If you read about it in the news, being an Airbnb host seems like an extroverted undertaking — you do it because you want to meet people!! Well,maybe you do it because you need the extra income…but you still want to meet people!! Welcome them in, chat them up, even invite them to have dinner with you and your family or go out for drinks at the local pub and find a new friend.
So what if…you dont’ want to spend a lot of time with your guests? What if you actually….like to be alone? I mean, what if you really like to be alone! Well maybe not entirely alone, as being alone with books is always a delicious experience.
And if they thought her aimless, if they thought her a bit mad, let them. It meant they left her alone. Marya was not aimless, anyway. She was thinking.”
I let the world take care of itself.
Ten days’ worth of rice in my bag;
a bundle of twigs by the fireplace.
Why chatter about delusion and enlightenment?
Listening to the night rain on my roof,
I sit comfortably, with both legs stretched out.”
I’ve always loved to be alone. Problem is, I live in a time and place where housing is expensive. If I were wealthy, I would love to live in my house all alone. Oh, I would relish having all that space! Ironically, I have a large house, but my private living quarters are not inordinately spacious, nor are they elaborate , and much of my own rooms’ decor and setup is downright simple. All so that I can make room for others in my home…others who I want….but do I want them, or just tolerate them?
It’s a curious question, how one who is by nature very introverted and solitary, a hermit, adapts to living with others. What are my real feelings and thoughts about this situation?
Honestly, I don’t mind having others around, just as long as they are not too close . I like hearing the sound of footsteps below, the sound of water running or dishes clanging on the other side of the house, or the murmur of a conversation going on somewhere on my property. These are comforting sounds, reminding me that I am part of the human community, and I think my comfort with them, indicates I’m not a misanthrope. I like knowing there are people in my house, and I like knowing that I don’t have to be there right beside them, forced into interaction, severed from my interior process and my imaginal journeys. I can be part of the human community, but not imposed upon. How beautiful and different this, from being stuck in a roomful of people or in a large crowd, with no escape in sight! That is a real nightmare for an introvert!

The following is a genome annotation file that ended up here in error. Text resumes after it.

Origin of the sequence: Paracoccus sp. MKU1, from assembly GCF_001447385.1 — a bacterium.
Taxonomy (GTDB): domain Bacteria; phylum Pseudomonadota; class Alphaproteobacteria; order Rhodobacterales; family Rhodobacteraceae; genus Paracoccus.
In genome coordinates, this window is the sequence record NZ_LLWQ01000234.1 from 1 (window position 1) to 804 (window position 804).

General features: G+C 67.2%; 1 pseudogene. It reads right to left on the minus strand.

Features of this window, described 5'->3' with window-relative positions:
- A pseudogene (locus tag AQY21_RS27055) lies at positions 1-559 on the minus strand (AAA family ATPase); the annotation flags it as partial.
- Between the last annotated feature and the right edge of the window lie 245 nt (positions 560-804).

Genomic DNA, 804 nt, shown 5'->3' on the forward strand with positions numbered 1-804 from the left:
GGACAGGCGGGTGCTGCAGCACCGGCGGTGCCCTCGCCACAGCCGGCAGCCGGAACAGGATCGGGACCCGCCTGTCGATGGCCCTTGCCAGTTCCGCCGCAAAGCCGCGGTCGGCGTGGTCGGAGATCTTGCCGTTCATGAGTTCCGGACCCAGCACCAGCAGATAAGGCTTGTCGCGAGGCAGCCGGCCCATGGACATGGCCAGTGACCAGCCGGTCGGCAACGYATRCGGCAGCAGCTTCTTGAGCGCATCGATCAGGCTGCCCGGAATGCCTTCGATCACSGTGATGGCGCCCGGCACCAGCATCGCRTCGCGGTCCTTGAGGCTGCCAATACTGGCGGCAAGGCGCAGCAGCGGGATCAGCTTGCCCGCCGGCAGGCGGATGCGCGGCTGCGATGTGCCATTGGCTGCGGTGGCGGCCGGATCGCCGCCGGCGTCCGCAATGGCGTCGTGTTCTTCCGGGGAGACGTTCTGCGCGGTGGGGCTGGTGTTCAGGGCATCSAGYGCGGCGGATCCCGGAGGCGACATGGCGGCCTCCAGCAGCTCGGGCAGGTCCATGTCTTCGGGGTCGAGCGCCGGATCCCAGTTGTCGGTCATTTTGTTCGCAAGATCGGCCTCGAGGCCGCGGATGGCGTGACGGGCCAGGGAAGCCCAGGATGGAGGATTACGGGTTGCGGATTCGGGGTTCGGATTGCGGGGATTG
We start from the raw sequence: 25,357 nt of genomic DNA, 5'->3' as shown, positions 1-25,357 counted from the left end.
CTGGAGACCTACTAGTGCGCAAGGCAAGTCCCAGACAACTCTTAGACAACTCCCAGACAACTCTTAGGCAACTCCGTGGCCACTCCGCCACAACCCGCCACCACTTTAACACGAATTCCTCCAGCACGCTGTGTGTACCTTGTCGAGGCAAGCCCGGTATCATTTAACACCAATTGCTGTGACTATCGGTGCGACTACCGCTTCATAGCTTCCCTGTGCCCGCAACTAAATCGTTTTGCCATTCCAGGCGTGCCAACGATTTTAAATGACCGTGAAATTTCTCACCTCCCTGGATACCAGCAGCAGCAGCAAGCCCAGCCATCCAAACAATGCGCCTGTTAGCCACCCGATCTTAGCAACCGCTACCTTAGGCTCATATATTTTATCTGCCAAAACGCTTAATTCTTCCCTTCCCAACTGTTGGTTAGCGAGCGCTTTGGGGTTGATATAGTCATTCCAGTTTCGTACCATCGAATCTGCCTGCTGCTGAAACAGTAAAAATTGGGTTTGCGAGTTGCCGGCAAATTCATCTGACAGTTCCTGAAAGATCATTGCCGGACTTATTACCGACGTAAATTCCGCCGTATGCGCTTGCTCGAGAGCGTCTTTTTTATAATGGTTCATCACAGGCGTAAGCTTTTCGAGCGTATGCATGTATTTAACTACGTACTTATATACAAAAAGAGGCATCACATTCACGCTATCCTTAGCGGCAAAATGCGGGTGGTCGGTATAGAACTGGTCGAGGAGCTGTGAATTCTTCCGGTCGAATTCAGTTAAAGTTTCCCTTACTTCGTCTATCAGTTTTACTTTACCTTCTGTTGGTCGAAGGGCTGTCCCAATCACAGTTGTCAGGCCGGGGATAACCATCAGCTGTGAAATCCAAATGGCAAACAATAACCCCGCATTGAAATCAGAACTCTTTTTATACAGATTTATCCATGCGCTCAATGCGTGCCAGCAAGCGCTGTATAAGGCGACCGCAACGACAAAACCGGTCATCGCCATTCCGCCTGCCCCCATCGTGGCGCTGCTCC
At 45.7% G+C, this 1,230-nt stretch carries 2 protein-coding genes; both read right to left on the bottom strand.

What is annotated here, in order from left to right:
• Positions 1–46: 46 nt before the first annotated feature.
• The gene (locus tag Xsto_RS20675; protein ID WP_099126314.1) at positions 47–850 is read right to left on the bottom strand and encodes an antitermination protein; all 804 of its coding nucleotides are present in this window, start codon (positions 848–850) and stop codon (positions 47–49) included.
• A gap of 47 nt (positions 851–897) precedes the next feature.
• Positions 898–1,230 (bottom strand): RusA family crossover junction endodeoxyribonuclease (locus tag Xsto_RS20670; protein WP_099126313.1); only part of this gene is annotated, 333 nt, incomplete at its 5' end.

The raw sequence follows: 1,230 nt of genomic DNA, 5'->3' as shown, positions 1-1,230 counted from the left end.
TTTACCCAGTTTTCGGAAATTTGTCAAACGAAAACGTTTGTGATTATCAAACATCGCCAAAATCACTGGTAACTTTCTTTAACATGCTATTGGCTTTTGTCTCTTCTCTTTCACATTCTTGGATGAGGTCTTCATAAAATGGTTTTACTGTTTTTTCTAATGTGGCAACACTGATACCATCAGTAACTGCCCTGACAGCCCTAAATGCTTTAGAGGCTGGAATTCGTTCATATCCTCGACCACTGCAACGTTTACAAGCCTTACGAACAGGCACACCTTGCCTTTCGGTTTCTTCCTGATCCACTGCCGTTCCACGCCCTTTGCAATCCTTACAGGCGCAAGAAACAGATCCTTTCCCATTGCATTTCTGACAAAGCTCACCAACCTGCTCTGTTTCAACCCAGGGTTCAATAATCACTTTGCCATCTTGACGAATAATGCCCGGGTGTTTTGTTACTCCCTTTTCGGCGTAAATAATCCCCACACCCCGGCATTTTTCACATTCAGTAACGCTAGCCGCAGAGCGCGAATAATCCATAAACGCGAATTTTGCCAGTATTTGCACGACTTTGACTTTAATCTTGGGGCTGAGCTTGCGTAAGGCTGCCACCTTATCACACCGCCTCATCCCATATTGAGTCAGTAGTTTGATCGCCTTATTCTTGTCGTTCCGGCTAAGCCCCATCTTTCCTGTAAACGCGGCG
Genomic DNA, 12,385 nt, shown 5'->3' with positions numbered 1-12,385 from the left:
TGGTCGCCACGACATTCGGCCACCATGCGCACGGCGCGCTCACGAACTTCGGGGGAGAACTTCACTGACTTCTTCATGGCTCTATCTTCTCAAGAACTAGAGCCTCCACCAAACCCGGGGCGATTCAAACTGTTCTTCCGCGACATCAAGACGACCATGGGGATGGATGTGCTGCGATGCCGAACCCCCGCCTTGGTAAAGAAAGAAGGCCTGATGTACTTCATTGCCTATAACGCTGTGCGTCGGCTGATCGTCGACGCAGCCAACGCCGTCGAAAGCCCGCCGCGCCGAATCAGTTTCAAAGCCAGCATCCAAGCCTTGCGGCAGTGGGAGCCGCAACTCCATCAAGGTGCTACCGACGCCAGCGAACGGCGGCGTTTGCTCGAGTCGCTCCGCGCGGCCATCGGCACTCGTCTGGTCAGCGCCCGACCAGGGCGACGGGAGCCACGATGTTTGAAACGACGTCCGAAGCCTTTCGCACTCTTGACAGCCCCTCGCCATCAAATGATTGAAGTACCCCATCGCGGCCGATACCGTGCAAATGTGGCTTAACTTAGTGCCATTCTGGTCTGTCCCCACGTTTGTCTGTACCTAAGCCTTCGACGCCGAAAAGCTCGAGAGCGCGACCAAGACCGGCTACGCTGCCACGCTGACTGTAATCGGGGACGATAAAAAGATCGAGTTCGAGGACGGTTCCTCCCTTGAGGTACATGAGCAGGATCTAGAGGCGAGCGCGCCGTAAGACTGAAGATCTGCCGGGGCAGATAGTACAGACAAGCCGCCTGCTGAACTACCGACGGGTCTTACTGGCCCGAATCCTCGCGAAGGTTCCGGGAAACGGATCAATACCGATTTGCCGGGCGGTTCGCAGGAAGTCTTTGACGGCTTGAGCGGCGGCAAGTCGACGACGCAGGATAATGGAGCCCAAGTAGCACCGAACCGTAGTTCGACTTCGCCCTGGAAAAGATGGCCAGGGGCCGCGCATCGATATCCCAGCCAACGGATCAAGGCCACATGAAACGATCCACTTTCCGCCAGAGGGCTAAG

One way that I adapt is by defining very clearly, the nature of my house and the type of setting I am intentionally creating — which, if it cannot resemble a monastery, can at least resemble a retreat atmosphere, where spiritually oriented retreatants come to silently share the same space. They dont’ come to the retreat primarily to play card games and have dinner together, or chat over a bottle of wine. THey dont’ come to retreat to watch TV and play video games. They don’t even come to go on vacation in that area and use the retreat setting just as a hotel room. They come with an inner purpose, a purpose having to do with their inner life — or, failing that, at least they come with a project to do,that benefits from a quiet space that they can do it in. You see, I’d love to have only spiritual retreatants at my house, but there aren’t enough of them.
So I invite guests to a retreat setting, hoping to inspire them to want to be retreatants, but knowing that many of them are not interested in spiritual practice. Still, I hope being in the peaceful setting that I offer, might rub off on them, to inspire them.